Rest on Your Shoulder
Director: Chi Leung Cheung
Starring: Kun Chen, Gigi Leung, Yiyan Jiang, and Lunmei Kwai
Rest on Your Shoulder tells the story of Guo (Kun Chen), a plant and ecosystem scientist completing work on a small island. With him is his fiancé Bao (Yiyan Jiang), a woman who takes care of the day to day tasks so that Guo can focus on his work. As the wedding day approaches, Guo is stricken with a serious allergic reaction and the prognosis is not good. Bao, desperate to save him, makes a deal with a spirit; that in exchange for saving his life, she will give up her humanity to become a white butterfly for a time. She uses this new life to watch over Guo and is witness to the life Guo has without her in it.
Upon waking Guo is devastated by her disappearance but is helped to cope by Bai (Lunmei Kwai), a student who harbors an unrequited love for Guo, and later by Yang (Gigi Leung), a reporter who is writing about Guo’s breakthroughs in his field, but finds herself drawn to his seriousness and love of nature. As the time of her transformation nears its end, will she still have a place in Guo’s heart or will she have lost him to one of the girls who have helped him get over his depression?
Kun Chen does a good job as the tortured but still hard working Guo, the passage of time depicted in the film shows good progression and a pretty natural reaction to events and the loss of a loved one. Gigi Leung and Lunmei Kwai are the tragic characters of the film, with their attraction and desire to honor the memory of Guo’s lost love. The weakest part of the film is most definitely in the insect scenes featuring the voice of Yiyan Jiang. These segments break with the generally serious nature of the film and seem to be included simply as an instance of padding runtime and broadening the audience to children. The visual look of these scenes is not in question, just the actual content.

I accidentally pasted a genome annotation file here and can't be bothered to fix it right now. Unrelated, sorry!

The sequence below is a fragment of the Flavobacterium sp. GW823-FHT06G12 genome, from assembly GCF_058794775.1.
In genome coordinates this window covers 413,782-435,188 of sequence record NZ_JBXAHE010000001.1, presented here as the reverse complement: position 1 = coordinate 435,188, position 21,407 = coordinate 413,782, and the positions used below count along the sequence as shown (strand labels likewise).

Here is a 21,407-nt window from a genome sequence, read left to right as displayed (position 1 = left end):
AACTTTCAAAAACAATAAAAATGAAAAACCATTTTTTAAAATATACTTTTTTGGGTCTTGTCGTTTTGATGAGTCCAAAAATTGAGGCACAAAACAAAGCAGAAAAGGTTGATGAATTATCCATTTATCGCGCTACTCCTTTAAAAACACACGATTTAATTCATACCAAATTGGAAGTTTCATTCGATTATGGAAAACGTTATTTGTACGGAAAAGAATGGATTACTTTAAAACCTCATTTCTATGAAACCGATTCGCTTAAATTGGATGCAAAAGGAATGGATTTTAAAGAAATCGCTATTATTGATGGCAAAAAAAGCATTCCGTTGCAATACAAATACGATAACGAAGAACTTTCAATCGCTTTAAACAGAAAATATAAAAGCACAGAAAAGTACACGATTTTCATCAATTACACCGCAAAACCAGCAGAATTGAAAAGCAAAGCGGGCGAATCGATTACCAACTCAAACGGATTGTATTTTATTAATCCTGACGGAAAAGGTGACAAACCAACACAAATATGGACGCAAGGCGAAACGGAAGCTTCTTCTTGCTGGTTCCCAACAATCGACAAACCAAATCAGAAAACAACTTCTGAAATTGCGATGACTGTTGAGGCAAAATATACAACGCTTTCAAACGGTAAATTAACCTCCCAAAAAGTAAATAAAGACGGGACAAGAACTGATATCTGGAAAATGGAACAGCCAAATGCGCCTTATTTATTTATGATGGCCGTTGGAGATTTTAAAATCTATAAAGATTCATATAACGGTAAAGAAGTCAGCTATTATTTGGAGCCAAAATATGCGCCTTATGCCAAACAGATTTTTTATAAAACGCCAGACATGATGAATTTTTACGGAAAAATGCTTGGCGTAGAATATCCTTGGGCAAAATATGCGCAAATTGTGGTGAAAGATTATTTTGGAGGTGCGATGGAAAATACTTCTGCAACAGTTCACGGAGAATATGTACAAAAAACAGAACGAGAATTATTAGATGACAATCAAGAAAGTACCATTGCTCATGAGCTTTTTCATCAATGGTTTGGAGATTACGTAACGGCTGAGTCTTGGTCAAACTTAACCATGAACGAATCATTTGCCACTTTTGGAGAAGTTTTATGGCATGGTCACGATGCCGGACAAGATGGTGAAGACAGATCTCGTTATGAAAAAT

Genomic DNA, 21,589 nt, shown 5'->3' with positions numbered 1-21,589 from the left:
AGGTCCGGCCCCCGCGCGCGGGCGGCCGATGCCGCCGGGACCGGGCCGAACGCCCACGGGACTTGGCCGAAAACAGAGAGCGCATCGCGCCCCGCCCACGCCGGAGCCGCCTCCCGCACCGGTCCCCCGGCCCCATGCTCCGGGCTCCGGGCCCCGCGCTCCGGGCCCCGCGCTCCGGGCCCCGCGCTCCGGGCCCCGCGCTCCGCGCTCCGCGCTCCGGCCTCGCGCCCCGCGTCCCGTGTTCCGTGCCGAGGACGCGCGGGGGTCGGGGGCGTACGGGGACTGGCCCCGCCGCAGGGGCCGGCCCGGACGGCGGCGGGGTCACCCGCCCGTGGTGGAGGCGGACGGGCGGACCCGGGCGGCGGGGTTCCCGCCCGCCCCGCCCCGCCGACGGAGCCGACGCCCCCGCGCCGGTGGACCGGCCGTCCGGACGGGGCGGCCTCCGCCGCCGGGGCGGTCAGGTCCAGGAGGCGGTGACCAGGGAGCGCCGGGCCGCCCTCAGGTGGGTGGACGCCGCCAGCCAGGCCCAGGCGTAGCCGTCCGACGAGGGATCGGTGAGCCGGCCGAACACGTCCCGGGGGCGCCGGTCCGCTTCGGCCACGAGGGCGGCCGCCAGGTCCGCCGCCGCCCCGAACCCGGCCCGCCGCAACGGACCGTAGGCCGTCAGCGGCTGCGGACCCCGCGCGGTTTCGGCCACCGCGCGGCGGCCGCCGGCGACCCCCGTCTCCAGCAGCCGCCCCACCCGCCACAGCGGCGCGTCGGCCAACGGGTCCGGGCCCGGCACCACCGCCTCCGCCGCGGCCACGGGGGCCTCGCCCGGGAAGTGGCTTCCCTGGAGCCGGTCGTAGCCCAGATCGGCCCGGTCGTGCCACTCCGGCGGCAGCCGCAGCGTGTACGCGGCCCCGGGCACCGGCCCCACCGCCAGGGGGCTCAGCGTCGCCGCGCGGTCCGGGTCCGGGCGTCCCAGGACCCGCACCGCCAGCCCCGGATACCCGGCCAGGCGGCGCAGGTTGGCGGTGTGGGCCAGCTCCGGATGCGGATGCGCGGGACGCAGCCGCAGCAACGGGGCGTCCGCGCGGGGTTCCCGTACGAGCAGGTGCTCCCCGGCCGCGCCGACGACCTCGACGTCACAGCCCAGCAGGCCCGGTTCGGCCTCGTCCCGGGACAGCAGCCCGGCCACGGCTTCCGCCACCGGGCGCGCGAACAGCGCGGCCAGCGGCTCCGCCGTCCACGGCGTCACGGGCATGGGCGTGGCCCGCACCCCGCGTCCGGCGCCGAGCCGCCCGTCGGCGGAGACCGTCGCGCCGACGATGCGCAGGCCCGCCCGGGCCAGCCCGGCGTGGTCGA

The film has a very high production value, with numerous visual effects used to indicate the passage of time and the insect world Bao inhabits in the second act. The music, composed by the incomparable Joe Hisaishi, has a charming and peaceful tone with appropriate swells and moments of atmosphere that keep the film in a balance with its ‘real versus super-real’ fantasy. Shot in Japan, the forests and waterfalls are a great site to see and fans of nature will appreciate the work of Ardy Lam, veteran of many classic 90’s era HK action films.
In the end, Rest on Your Shoulder is a generally satisfying film. It’s simple to follow story, romantic angst, and cute animation struck me that this would make a very good date film. It unfortunately suffers as a film because it tries to be too many things at once; fantasy, romantic drama, children’s film, and special effects show reel. Not a bad film by any stretch, Rest on Your Shoulder left me feeling satisfied with my viewing but I’m unsure if I’ll choose to revisit it again anytime soon.
You may enjoy this film if you liked: Mushishi, Fly Me to Polaris, Tiramisu